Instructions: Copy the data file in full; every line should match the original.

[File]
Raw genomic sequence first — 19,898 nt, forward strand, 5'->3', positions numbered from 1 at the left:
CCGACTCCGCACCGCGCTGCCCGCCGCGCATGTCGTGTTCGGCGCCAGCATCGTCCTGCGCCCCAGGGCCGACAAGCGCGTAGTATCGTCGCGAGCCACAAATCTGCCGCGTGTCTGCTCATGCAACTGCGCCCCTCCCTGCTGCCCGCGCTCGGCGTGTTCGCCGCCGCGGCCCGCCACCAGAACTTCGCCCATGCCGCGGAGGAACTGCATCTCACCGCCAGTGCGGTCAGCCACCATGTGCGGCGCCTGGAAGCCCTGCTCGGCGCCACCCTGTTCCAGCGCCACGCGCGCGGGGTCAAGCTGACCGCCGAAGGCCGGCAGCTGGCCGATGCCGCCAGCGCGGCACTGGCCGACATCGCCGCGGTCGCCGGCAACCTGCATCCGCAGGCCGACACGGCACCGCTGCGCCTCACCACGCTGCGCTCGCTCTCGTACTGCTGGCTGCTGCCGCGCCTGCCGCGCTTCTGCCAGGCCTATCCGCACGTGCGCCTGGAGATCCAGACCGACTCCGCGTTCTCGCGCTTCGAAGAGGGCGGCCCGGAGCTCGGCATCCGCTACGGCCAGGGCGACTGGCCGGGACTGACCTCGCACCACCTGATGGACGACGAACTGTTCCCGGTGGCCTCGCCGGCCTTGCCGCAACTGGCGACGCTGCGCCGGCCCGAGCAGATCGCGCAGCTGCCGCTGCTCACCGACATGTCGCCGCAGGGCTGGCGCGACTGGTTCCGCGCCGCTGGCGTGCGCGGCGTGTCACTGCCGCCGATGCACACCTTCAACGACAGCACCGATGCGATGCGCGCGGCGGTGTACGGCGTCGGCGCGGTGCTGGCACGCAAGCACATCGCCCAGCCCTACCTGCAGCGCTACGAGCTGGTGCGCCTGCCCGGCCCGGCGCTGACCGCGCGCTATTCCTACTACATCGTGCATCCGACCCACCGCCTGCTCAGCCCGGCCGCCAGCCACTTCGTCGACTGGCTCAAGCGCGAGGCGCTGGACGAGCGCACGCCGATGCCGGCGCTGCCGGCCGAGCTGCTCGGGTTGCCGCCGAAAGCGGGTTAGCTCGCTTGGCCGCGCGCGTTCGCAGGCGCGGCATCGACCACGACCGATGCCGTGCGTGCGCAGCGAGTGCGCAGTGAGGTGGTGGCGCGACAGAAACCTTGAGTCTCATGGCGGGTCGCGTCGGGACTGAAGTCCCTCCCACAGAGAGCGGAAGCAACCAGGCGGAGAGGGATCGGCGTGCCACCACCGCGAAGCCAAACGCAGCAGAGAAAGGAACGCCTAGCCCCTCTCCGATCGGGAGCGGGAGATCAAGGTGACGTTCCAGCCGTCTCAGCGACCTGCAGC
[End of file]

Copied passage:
Raw genomic sequence first — 19,898 nt, forward strand, 5'->3', positions numbered from 1 at the left:
CCGACTCCGCACCGCGCTGCCCGCCGCGCATGTCGTGTTCGGCGCCAGCATCGTCCTGCGCCCCAGGGCCGACAAGCGCGTAGTATCGTCGCGAGCCACAAATCTGCCGCGTGTCTGCTCATGCAACTGCGCCCCTCCCTGCTGCCCGCGCTCGGCGTGTTCGCCGCCGCGGCCCGCCACCAGAACTTCGCCCATGCCGCGGAGGAACTGCATCTCACCGCCAGTGCGGTCAGCCACCATGTGCGGCGCCTGGAAGCCCTGCTCGGCGCCACCCTGTTCCAGCGCCACGCGCGCGGGGTCAAGCTGACCGCCGAAGGCCGGCAGCTGGCCGATGCCGCCAGCGCGGCACTGGCCGACATCGCCGCGGTCGCCGGCAACCTGCATCCGCAGGCCGACACGGCACCGCTGCGCCTCACCACGCTGCGCTCGCTCTCGTACTGCTGGCTGCTGCCGCGCCTGCCGCGCTTCTGCCAGGCCTATCCGCACGTGCGCCTGGAGATCCAGACCGACTCCGCGTTCTCGCGCTTCGAAGAGGGCGGCCCGGAGCTCGGCATCCGCTACGGCCAGGGCGACTGGCCGGGACTGACCTCGCACCACCTGATGGACGACGAACTGTTCCCGGTGGCCTCGCCGGCCTTGCCGCAACTGGCGACGCTGCGCCGGCCCGAGCAGATCGCGCAGCTGCCGCTGCTCACCGACATGTCGCCGCAGGGCTGGCGCGACTGGTTCCGCGCCGCTGGCGTGCGCGGCGTGTCACTGCCGCCGATGCACACCTTCAACGACAGCACCGATGCGATGCGCGCGGCGGTGTACGGCGTCGGCGCGGTGCTGGCACGCAAGCACATCGCCCAGCCCTACCTGCAGCGCTACGAGCTGGTGCGCCTGCCCGGCCCGGCGCTGACCGCGCGCTATTCCTACTACATCGTGCATCCGACCCACCGCCTGCTCAGCCCGGCCGCCAGCCACTTCGTCGACTGGCTCAAGCGCGAGGCGCTGGACGAGCGCACGCCGATGCCGGCGCTGCCGGCCGAGCTGCTCGGGTTGCCGCCGAAAGCGGGTTAGCTCGCTTGGCCGCGCGCGTTCGCAGGCGCGGCATCGACCACGACCGATGCCGTGCGTGCGCAGCGAGTGCGCAGTGAGGTGGTGGCGCGACAGAAACCTTGAGTCTCATGGCGGGTCGCGTCGGGACTGAAGTCCCTCCCACAGAGAGCGGAAGCAACCAGGCGGAGAGGGATCGGCGTGCCACCACCGCGAAGCCAAACGCAGCAGAGAAAGGAACGCCTAGCCCCTCTCCGATCGGGAGCGGGAGATCAAGGTGACGTTCCAGCCGTCTCAGCGACCTGCAGC